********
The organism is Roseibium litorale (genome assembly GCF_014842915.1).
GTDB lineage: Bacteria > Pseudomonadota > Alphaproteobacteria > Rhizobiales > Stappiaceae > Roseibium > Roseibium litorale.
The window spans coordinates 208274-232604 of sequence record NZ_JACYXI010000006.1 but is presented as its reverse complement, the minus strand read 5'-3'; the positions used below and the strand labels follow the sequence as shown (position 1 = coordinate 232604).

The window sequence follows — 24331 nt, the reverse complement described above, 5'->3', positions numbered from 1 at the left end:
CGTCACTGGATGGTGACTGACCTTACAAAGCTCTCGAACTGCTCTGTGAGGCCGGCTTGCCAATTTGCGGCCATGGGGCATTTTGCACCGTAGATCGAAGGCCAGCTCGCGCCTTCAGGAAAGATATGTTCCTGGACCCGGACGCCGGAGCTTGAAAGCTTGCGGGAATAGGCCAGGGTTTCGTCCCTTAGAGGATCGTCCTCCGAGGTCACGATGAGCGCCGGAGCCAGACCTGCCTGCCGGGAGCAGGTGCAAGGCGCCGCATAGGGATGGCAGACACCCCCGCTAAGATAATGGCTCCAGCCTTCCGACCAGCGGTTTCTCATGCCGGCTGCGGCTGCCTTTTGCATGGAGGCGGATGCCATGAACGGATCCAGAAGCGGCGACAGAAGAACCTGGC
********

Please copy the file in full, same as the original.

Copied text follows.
The organism is Roseibium litorale (genome assembly GCF_014842915.1).
GTDB lineage: Bacteria > Pseudomonadota > Alphaproteobacteria > Rhizobiales > Stappiaceae > Roseibium > Roseibium litorale.
The window spans coordinates 208274-232604 of sequence record NZ_JACYXI010000006.1 but is presented as its reverse complement, the minus strand read 5'-3'; the positions used below and the strand labels follow the sequence as shown (position 1 = coordinate 232604).

The window sequence follows — 24331 nt, the reverse complement described above, 5'->3', positions numbered from 1 at the left end:
CGTCACTGGATGGTGACTGACCTTACAAAGCTCTCGAACTGCTCTGTGAGGCCGGCTTGCCAATTTGCGGCCATGGGGCATTTTGCACCGTAGATCGAAGGCCAGCTCGCGCCTTCAGGAAAGATATGTTCCTGGACCCGGACGCCGGAGCTTGAAAGCTTGCGGGAATAGGCCAGGGTTTCGTCCCTTAGAGGATCGTCCTCCGAGGTCACGATGAGCGCCGGAGCCAGACCTGCCTGCCGGGAGCAGGTGCAAGGCGCCGCATAGGGATGGCAGACACCCCCGCTAAGATAATGGCTCCAGCCTTCCGACCAGCGGTTTCTCATGCCGGCTGCGGCTGCCTTTTGCATGGAGGCGGATGCCATGAACGGATCCAGAAGCGGCGACAGAAGAACCTGGC